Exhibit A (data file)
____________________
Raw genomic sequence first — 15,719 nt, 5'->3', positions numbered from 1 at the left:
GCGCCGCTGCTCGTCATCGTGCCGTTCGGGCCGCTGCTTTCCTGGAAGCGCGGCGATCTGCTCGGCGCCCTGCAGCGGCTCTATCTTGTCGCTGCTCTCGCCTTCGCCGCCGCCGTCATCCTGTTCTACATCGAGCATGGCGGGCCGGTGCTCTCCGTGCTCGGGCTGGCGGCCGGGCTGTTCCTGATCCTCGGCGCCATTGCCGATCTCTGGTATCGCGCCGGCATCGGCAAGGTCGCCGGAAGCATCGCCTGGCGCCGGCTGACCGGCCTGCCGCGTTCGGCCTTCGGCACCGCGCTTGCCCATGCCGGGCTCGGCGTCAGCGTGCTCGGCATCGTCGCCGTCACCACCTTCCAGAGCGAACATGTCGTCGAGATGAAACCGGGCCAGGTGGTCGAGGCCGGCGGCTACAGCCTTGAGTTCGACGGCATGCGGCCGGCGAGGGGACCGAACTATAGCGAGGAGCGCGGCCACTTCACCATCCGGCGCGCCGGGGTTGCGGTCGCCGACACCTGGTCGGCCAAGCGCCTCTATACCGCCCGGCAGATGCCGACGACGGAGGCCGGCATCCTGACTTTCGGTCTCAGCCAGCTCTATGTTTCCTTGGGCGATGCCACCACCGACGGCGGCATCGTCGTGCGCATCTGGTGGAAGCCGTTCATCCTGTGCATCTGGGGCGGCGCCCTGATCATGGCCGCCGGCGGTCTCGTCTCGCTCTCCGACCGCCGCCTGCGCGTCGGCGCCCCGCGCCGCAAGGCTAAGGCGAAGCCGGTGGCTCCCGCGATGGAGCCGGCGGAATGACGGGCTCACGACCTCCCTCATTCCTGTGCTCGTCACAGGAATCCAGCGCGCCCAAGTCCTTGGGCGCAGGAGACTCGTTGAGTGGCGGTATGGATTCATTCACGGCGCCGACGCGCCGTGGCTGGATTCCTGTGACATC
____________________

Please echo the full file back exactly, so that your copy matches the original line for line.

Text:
Raw genomic sequence first — 15,719 nt, 5'->3', positions numbered from 1 at the left:
GCGCCGCTGCTCGTCATCGTGCCGTTCGGGCCGCTGCTTTCCTGGAAGCGCGGCGATCTGCTCGGCGCCCTGCAGCGGCTCTATCTTGTCGCTGCTCTCGCCTTCGCCGCCGCCGTCATCCTGTTCTACATCGAGCATGGCGGGCCGGTGCTCTCCGTGCTCGGGCTGGCGGCCGGGCTGTTCCTGATCCTCGGCGCCATTGCCGATCTCTGGTATCGCGCCGGCATCGGCAAGGTCGCCGGAAGCATCGCCTGGCGCCGGCTGACCGGCCTGCCGCGTTCGGCCTTCGGCACCGCGCTTGCCCATGCCGGGCTCGGCGTCAGCGTGCTCGGCATCGTCGCCGTCACCACCTTCCAGAGCGAACATGTCGTCGAGATGAAACCGGGCCAGGTGGTCGAGGCCGGCGGCTACAGCCTTGAGTTCGACGGCATGCGGCCGGCGAGGGGACCGAACTATAGCGAGGAGCGCGGCCACTTCACCATCCGGCGCGCCGGGGTTGCGGTCGCCGACACCTGGTCGGCCAAGCGCCTCTATACCGCCCGGCAGATGCCGACGACGGAGGCCGGCATCCTGACTTTCGGTCTCAGCCAGCTCTATGTTTCCTTGGGCGATGCCACCACCGACGGCGGCATCGTCGTGCGCATCTGGTGGAAGCCGTTCATCCTGTGCATCTGGGGCGGCGCCCTGATCATGGCCGCCGGCGGTCTCGTCTCGCTCTCCGACCGCCGCCTGCGCGTCGGCGCCCCGCGCCGCAAGGCTAAGGCGAAGCCGGTGGCTCCCGCGATGGAGCCGGCGGAATGACGGGCTCACGACCTCCCTCATTCCTGTGCTCGTCACAGGAATCCAGCGCGCCCAAGTCCTTGGGCGCAGGAGACTCGTTGAGTGGCGGTATGGATTCATTCACGGCGCCGACGCGCCGTGGCTGGATTCCTGTGACATC